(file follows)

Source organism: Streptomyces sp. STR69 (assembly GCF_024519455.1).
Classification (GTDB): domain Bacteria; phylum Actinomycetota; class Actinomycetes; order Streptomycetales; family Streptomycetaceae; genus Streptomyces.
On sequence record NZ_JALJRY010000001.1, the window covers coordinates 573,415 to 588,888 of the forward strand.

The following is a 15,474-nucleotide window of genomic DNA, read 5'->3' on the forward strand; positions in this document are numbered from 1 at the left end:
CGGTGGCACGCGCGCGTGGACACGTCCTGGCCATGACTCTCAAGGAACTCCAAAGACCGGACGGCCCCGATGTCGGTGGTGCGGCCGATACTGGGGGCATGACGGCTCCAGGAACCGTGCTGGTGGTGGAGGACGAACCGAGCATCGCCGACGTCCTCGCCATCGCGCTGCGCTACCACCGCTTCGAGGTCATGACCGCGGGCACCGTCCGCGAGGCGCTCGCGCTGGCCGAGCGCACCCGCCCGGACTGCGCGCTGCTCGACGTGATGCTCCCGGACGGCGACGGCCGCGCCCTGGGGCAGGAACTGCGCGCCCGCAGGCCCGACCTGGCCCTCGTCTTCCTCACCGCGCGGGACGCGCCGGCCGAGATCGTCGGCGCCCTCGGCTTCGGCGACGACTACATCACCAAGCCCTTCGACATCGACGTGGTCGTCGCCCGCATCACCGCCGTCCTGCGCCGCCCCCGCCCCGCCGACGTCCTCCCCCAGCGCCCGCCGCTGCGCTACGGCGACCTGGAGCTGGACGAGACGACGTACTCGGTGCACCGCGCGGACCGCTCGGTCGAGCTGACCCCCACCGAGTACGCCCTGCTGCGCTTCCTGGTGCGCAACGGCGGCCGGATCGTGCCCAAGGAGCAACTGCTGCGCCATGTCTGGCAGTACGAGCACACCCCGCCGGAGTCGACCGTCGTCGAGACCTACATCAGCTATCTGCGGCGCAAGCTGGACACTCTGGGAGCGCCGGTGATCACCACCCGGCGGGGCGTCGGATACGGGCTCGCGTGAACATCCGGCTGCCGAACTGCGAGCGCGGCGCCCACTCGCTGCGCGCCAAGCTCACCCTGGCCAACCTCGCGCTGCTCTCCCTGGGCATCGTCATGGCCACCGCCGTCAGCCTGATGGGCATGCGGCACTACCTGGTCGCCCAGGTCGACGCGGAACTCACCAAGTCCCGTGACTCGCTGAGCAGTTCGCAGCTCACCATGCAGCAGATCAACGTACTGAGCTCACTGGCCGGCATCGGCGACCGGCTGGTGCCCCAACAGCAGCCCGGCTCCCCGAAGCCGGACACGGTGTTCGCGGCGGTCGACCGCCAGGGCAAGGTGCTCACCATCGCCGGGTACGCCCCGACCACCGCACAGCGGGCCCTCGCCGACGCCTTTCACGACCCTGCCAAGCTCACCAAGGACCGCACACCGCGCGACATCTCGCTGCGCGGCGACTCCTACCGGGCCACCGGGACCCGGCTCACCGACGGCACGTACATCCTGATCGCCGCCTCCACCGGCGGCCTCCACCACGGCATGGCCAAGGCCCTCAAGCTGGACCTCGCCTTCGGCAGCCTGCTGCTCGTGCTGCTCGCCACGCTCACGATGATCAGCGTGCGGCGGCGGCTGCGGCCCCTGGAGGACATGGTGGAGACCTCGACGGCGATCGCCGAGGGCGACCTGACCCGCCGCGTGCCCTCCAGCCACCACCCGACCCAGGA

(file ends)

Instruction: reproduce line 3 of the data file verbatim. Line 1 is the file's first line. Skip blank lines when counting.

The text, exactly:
On sequence record NZ_JALJRY010000001.1, the window covers coordinates 573,415 to 588,888 of the forward strand.